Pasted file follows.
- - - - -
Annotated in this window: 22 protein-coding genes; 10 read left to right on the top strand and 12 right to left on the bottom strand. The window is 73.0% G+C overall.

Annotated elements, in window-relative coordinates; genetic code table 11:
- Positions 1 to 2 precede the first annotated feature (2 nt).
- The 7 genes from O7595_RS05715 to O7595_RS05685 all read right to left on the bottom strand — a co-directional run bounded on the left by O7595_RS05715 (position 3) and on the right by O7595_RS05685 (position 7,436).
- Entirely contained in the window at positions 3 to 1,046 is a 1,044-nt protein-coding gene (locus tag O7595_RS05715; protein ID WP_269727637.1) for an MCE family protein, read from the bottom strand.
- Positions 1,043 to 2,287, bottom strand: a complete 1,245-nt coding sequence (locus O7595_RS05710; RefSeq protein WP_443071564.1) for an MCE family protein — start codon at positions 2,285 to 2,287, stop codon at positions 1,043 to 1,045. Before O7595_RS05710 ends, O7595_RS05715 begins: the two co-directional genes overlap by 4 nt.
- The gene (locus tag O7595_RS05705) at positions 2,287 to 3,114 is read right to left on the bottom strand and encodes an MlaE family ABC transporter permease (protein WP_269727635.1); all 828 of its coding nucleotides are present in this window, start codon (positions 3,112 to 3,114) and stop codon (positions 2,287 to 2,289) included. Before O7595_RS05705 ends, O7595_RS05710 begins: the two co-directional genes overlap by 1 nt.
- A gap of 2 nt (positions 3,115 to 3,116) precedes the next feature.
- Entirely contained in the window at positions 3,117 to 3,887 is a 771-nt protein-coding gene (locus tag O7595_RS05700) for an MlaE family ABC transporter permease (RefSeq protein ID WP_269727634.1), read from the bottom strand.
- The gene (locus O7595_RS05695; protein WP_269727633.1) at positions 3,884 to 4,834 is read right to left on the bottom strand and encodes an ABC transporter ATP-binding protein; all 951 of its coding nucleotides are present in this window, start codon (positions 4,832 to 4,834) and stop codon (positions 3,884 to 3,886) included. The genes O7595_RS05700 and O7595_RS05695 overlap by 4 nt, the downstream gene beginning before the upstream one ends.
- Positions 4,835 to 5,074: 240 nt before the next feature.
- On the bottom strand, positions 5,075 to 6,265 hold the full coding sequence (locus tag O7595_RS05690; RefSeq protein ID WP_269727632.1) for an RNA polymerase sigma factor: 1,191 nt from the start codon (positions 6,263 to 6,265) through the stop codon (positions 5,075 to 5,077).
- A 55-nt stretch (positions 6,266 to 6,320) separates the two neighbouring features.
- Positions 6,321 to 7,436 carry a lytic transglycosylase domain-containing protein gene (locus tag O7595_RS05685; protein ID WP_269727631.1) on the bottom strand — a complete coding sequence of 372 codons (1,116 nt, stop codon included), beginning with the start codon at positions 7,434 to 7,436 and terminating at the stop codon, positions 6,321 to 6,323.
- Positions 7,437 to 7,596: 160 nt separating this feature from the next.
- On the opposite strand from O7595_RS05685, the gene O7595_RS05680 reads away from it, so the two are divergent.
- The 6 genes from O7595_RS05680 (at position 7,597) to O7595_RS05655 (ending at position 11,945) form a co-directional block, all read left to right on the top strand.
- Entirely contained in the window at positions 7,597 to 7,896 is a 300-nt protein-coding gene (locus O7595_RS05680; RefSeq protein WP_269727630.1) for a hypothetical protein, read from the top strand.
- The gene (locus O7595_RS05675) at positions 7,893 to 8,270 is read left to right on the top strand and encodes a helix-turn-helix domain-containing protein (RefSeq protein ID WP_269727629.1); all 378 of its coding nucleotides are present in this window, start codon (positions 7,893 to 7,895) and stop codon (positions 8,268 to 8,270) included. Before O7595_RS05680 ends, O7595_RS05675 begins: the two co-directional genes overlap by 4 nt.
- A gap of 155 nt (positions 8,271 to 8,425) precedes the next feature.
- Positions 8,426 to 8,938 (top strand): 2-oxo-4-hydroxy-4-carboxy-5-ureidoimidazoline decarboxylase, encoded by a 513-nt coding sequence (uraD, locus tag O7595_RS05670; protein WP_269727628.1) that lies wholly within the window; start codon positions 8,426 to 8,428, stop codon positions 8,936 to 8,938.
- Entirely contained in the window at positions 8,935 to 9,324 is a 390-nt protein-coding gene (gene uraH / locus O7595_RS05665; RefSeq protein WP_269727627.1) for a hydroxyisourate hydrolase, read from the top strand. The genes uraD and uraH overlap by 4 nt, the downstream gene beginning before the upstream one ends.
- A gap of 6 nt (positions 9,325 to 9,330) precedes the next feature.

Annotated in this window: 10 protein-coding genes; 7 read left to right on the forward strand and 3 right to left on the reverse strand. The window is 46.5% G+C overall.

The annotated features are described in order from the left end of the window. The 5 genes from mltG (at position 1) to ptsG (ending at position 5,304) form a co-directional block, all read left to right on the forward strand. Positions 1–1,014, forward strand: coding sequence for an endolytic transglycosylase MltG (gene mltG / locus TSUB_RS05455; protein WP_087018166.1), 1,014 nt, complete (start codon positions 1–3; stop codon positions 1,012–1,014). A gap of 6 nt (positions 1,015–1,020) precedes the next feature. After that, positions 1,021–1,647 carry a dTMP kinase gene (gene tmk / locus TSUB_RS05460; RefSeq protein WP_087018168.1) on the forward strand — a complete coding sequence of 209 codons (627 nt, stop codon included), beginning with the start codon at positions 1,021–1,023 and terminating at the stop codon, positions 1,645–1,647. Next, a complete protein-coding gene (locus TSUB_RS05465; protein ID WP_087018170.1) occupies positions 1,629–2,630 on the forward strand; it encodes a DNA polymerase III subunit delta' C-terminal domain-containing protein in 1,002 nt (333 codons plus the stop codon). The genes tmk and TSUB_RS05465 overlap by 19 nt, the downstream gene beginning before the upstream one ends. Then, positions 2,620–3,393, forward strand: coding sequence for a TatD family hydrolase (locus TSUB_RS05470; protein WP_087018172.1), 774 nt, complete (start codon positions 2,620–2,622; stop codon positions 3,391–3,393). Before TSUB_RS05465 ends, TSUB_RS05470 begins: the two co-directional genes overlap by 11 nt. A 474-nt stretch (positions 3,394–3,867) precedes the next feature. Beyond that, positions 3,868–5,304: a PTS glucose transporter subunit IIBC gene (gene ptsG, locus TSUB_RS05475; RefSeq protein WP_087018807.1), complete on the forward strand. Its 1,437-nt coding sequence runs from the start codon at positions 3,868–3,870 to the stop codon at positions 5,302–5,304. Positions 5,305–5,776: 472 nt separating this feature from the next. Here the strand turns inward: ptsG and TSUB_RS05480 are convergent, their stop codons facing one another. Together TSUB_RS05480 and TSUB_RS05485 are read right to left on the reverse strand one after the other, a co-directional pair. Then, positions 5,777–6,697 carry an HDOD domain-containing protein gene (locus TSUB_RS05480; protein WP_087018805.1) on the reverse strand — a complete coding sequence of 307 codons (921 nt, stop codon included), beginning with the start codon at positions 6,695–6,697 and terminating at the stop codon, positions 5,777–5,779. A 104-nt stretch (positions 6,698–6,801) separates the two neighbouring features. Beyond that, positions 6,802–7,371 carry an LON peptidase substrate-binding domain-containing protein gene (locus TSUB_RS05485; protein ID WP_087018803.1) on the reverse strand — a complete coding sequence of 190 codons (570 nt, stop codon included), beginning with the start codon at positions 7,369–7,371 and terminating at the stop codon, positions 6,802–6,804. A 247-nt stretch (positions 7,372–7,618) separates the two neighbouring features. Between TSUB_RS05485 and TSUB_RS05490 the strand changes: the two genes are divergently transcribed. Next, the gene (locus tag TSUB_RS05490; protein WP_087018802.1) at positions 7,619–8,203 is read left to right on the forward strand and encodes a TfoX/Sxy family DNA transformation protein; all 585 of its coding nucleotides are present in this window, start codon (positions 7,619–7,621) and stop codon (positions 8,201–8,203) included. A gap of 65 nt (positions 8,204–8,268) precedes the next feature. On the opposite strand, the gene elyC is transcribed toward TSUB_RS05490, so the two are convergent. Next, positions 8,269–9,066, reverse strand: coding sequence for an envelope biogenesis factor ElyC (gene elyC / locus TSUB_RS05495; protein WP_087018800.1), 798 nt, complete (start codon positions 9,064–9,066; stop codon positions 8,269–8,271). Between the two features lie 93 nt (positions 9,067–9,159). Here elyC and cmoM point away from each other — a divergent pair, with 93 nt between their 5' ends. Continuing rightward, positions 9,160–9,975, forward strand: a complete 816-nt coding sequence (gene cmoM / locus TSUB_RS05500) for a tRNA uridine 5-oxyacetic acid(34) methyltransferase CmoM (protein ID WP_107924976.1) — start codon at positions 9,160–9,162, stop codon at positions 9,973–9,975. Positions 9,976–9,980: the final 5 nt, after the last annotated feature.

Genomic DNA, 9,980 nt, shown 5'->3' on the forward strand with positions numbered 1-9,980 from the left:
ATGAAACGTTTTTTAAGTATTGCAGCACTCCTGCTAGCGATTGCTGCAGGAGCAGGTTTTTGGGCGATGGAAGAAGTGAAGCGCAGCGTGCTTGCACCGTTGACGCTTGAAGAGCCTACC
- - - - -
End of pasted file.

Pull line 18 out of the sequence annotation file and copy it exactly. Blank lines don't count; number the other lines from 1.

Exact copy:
- Entirely contained in the window at positions 7,597 to 7,896 is a 300-nt protein-coding gene (locus O7595_RS05680; RefSeq protein WP_269727630.1) for a hypothetical protein, read from the top strand.